Who: Ryan Harden and Rob Watson, co-owners of Camellia Coffee Roasters
Where: Downtown Sacramento, California
Style: Japanese-influenced minimalism
While a jolt of caffeine is necessary for most people to jump-start their days, very few consider it a ritual. Whether grabbing a quick cup on your way to work or downing a pre-brewed blend from your travel mug, buying coffee or tea has a reputation of being quick and transactional. After all, who has time to stop and smell the coffee beans?
But Camellia Coffee Roasters' well-appointed cafe in downtown Sacramento is steeping the fun back into coffee and tea, which makes you want to stop and stay awhile.
"We set out to start Camellia because we love the spirit and energy of making coffee and serving friends just for the fun of it, and wanted to create a space where we can do that every day," says Ryan Harden, founder and co-owner of the space.
Harden and co-owner Rob Watson grew up in Sacramento and after more than a decade working in the coffee community, they wanted to make their own mark on the industry. The duo ultimately settled on a small space in the WAL Public Market, a shared dining and retail space below the WAL Artists Lofts. But, while they found real estate gold along the city's emerging R Street, the area's design didn't align with the duo's vision.
"As a repurposed warehouse, it's somewhat industrial and minimal," Harden says. "Camellia's design seeks to brighten and freshen up the market, taking inspiration from the namesake flower with light pinks, muted greens, bright whites, blonde wood, brass, and tropical plants."
Harden and Watson enlisted Sacramento-based design studio WOOL to take the reins on refreshing their space.
"I think for the 'look,' I was wanting something different that I hadn't seen in Sacramento," explains Emily Wilder, one half of WOOL. "Something a bit edgier, more minimal and modern. I wanted all the elements of the design to really create and complete the experience."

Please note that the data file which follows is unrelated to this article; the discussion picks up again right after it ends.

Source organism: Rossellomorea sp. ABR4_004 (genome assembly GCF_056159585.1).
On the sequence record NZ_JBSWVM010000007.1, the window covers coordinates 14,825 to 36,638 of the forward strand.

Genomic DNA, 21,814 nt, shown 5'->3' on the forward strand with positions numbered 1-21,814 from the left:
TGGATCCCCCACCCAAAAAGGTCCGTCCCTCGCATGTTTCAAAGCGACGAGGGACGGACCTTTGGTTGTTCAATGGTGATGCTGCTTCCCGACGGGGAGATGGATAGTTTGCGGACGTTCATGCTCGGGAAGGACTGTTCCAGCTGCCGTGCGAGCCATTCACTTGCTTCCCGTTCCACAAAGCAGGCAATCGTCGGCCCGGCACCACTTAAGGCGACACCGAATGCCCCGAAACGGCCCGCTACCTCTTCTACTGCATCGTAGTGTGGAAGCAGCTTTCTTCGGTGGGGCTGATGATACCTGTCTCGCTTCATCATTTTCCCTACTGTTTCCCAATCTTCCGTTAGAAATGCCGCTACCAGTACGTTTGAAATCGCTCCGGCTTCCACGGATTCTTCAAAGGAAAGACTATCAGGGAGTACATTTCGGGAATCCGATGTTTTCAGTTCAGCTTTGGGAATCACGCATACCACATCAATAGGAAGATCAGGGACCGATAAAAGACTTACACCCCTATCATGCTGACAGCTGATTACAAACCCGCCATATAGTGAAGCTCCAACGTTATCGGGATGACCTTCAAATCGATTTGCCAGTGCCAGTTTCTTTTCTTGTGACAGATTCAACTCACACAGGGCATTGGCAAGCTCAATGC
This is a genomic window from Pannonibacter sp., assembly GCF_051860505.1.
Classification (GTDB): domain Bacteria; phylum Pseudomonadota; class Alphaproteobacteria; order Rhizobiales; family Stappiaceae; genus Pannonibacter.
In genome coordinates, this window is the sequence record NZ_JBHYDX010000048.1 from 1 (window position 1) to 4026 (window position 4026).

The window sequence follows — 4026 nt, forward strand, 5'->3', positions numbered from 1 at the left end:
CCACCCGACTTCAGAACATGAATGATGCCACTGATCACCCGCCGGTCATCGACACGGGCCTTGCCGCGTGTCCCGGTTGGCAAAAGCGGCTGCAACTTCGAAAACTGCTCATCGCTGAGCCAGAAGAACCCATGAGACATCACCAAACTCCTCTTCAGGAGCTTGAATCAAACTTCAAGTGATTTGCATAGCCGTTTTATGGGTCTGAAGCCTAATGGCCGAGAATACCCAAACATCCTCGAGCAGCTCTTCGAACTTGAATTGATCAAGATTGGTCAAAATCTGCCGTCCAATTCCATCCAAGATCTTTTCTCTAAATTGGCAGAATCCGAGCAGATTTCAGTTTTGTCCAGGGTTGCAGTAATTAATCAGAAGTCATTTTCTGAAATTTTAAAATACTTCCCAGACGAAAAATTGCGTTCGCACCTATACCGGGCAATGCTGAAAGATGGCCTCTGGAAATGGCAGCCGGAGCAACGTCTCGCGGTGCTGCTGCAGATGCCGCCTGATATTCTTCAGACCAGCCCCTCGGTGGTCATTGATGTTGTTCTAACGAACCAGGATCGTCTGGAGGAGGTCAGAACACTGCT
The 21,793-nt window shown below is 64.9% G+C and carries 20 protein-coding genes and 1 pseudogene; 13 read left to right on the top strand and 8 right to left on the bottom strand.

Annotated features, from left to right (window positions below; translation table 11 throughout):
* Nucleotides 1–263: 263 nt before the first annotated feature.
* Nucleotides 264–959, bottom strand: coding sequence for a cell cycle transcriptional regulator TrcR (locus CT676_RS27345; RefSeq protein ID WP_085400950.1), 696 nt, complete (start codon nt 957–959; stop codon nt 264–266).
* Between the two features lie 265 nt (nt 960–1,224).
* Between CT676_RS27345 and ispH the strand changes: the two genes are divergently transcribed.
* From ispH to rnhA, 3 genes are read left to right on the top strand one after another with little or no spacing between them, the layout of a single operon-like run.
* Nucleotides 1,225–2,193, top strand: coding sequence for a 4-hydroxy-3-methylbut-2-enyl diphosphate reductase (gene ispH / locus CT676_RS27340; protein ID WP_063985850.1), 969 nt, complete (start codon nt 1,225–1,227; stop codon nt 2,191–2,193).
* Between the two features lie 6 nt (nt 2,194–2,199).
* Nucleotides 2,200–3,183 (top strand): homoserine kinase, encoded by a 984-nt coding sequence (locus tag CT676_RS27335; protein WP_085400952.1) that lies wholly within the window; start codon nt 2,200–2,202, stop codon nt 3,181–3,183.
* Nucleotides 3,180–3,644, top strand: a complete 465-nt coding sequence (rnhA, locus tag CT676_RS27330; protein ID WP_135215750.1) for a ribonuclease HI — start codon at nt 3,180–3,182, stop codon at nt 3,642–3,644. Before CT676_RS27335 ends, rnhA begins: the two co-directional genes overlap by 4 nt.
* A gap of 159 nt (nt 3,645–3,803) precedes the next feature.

The inspiration for the space came to Wilder during a recent trip to Tokyo. "Camellia has a very fresh, Japanese vibe: full of light and very playful," she says.
With light wooden accents, pristine white walls, and luscious plants, Camellia deftly captures a minimal, young, and Japanese-inspired spirit. But the biggest — and most noteworthy — feature the place has to offer is its pink tiles, which are made by a small company in Japan. Wilder created a unique pop of color by tiling the coffee bar as well as a pew from an old church, which is one of Harden and Watson's favorite design moments.
"We love the bar seating," Harden adds. "It allows us to hang with our friends and guests and interact more than just at the cash register."
As their own take on Sacramento's coffee scene, Harden and Watson wanted to create a destination that stood out, not blended in.
"We are seeking to change the style Sacramento coffee shops have settled into," Harden says. "We wanted to bring fresh eyes to coffee and service, and our space is a reflection of that." Light and bright Camellia offers a breath of fresh air to an otherwise industrial backdrop.
"I loved the challenge of transforming such a small space that required us to be very creative and scrappy," Wilder says. "The space is open to a whole market yet it evokes such an intimate and singular atmosphere."